Ludwig explains that insects' "head capsules" are often more durable than their bodies. "This is especially common with larvae and caterpillars, where the body parts are soft and really get messed up" in the milling process. In other words, the bodies are in the food too, they're just not countable.

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What do these insects that we are eating every day taste like? FDA entomologist Steve Anghold told me that if you have enough aphids ground up in a batch of hops, it might conceivably make the beer taste sweeter, because aphids secrete a sweet fluid. In fact, he went on to say, ants "herd aphids like cattle and milk 'em," feeding the sweet fluid to their ant infants. "That's why aphids are called ant cows," he said. It was one of those unsettling journalistic moments where you wonder whether your source has been having an especially dull afternoon and is having you on for the fun of it.

I ask Ludwig if a couple dozen beetle larvae would change the taste of a food. She says the insects she typically deals with wouldn't impart much flavor, but that "their metabolic byproducts probably don't taste very good." I ask her what exactly she means by "metabolic byproducts." She says, "Their waste materials." She isn't talking about coffee grounds and recyclables. Not only do you have to put up with thrips in your broccoli, you have to put up with thrip excreta.

If it makes you feel any better, none of this filth is bad for you. With the exception of the dermested beetle larvae, which have hook-shaped hairs that become embedded in your intestines and prompt all manner of gastroenterological sturm und drang, the insects encompassed in the FDA's Food Defect Action Levels are objectionable either on a purely aesthetic level, or as an indicator of unsanitary warehouse conditions.

On the contrary, meals made from "microlivestock," as edible insects are called by those who enjoy eating them, are good for you. According to the Ohio State fact sheet, caterpillars have as much protein as beef, a fraction of the fat, 10 times the iron and way more riboflavin and thiamine. Plus the ranches take up much less room and can be staffed by cowboy ants hired away from low-paying aphid-herding jobs.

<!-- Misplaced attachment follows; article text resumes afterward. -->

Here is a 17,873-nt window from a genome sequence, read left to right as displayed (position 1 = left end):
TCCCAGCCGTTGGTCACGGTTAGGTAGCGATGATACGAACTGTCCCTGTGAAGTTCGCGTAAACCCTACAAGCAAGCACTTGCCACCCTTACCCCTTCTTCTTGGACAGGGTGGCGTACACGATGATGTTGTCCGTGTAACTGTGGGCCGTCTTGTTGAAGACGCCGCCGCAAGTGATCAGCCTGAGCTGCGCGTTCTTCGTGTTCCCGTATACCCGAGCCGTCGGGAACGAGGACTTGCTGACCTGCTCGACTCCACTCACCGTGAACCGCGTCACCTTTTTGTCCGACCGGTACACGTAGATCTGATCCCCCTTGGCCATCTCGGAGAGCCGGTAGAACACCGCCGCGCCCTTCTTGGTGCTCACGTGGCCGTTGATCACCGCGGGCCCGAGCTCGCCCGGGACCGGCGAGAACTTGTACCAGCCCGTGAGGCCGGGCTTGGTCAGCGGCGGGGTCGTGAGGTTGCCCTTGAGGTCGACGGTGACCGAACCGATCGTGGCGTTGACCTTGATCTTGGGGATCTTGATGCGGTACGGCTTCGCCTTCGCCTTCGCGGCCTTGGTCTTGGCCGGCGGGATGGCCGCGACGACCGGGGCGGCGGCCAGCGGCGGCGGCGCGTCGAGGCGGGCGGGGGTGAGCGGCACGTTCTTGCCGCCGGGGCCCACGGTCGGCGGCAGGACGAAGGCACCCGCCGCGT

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Ludwig's area of expertise is filth hair identification. On her desk between the copy of "World of Moths" and an 8-by-10 color photograph of Colorado potato beetles mating, is a diploma in hair and fiber microscopy. The more common filth hairs -- rats, dogs, cats, mice -- she can identify under the microscope by sight. For less common specimens she consults highly esoteric reference books and/or a cabinet of "authentics": sample animal hairs culled from zoos.

She opens a drawer and shows me a glass slide with a mongoose hair fixed to it, and another from a ring-tailed cat. While Ludwig is off attending to a sample of chili paste, I pull open another drawer. This one contains human hairs of various ethnicities. "Japanese arm hair," says one label. There are Chinese hairs, Caucasian hairs, Filipino hairs, knuckle hairs, eyelashes, eyebrow hairs. Without saying a word, Ludwig reaches in front of me and slides the drawer shut, leading me to wonder whether somewhere in that collection is an authentic human pubic hair.

Ludwig and her colleagues also make use of excreta "authentics," glass vials of teeny tiny sample turds. I notice one labeled "caterpillar excreta." Each unit in the vial is as small as a cake crumb.

One more reason to ranch caterpillars and not cows.


Mary Roach

Former Salon columnist Mary Roach is the author most recently of "Gulp: Adventures on the Alimentary Canal." Her previous books include "Stiff," "Spook" and "Packing for Mars."